Tony started drinking alcohol and using drugs when he was only 13 years old. Alcohol and drugs had always been a part of his family. His father was part of a motorcycle gang, which entailed regular occasions to use alcohol and drugs. And on his mother’s side drinking had caused the death of multiple great uncles due to alcoholic sclerosis. These habits that started when he was barely a teenager would continue as he became an adult, following him through his four-year stint in the Marines during his early twenties and for three decades afterward. For Tony, drinking alcohol and using drugs had always been a part of life.
“There was so much of it around me and in my family, and because I always had a job I honestly didn’t think it was a problem,” Tony said. “I drank every day and got loaded on the weekends.”
Yet, when his children started drinking alcohol and using drugs he started to realize things were unraveling.
“I’m dropping my kids off at rehab and then I’m going to the park and I’d be drinking and popping my pills,” Tony shared. “And that’s when I started feeling there was a problem.”
He made half-hearted attempts to stop, joining a 12-step program and going through short seasons where he would stop using and drinking, but they never lasted.
“I would become clean for a little bit, just to please my wife,” Tony said. “But I always knew I was going to go back.”
This more or less continued until his mom passed away. Tony struggled to cope with the grief of losing her and began using methamphetamines, causing him to lose 80 pounds over the course of six months. Although the grief was certainly tough to handle, Tony admits that it was ultimately just an excuse to use drugs. He was on the brink of total destruction.
“That’s when everything got really bad; I was battling with the Devil. There was a day when I was going to start drinking again,” Tony said. “I was already popping pills and doing meth, and I knew I was going down and I didn’t care. But I came clean with my wife and called my sponsor and he took me to a detox facility. And right there I surrendered. I told God that I’m tired of this and that I need help.”
God heard his prayer, and after he was released from the detox facility he made an appointment to see his priest at his parish.
“I had only been to confession twice in my life, and I sat down with this priest and told him the whole story of what was going on. And the obsession with alcohol and drugs was honestly lifted. It was amazing grace. I remember being so at peace with God. That changed my life.”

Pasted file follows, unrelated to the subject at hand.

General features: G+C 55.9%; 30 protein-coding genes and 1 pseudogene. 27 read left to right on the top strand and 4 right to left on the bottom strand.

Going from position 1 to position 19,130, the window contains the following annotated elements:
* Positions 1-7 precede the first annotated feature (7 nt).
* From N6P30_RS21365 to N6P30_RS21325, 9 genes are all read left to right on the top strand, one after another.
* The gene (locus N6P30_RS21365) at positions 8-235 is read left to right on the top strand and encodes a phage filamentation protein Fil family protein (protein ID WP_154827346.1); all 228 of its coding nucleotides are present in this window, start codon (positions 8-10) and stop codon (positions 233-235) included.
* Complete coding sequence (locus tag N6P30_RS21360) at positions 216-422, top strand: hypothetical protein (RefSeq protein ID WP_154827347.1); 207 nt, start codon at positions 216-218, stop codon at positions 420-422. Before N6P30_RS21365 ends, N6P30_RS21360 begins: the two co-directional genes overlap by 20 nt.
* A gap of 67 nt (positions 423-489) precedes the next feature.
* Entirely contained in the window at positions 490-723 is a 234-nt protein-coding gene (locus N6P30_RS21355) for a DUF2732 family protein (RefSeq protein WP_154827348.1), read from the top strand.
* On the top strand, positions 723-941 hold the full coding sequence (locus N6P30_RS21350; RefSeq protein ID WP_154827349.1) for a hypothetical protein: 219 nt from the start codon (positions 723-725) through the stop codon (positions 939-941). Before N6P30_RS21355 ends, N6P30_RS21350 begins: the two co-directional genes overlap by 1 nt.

After that grace-filled confession, Tony dove headfirst into a 12-step program. He hasn’t had a drop of alcohol or used a drug since November 20th, 2017.
However, six months ago Tony came across something that would take his Catholic faith and love for Christ to another level. He spotted information about a Catholic in Recovery meeting in his parish bulletin at St. Martha’s in Murrieta.
“I went to my first meeting, and we started with a reflection about the readings from Sunday and how our faith is tied in with our recovery,” Tony said. “These meetings have made my faith grow in leaps and bounds. They are about getting closer to God and sharing things that are going on in our lives. It’s a very special meeting.”
Tony has only missed one Catholic in Recovery meeting since his first one those six months ago. For Tony, those meetings are invaluable resources for him and his wife to grow closer to their Catholic faith and to each other, while remaining firmly rooted on the road to recovery. From Tony’s first meeting a few months ago where he was one of three members to a recent meeting where he was one of nine, the ministry is certainly growing in his area.
“Catholic in Recovery has allowed for a dramatic change in my life and my marriage. I have been married for 33 years and it has brought us closer. My wife goes to the family Catholic in Recovery group meetings. My faith has grown a hundred times with Catholic in Recovery and I’m blessed to be a part of it.”
Tony’s passion for the ministry has him working with others to expand Catholic in Recovery’s reach at St. Martha’s. In fact, a committed parish priest is in full support of their efforts to widen the reach of the ministry.
“There are so many people struggling with different addictions and we want to grow it in our parish and be there for the people who are struggling with alcohol, gambling, sex, food, and anything else,” Tony said. “Come to a meeting and just listen! The Spirit runs through our meetings and there is peace.”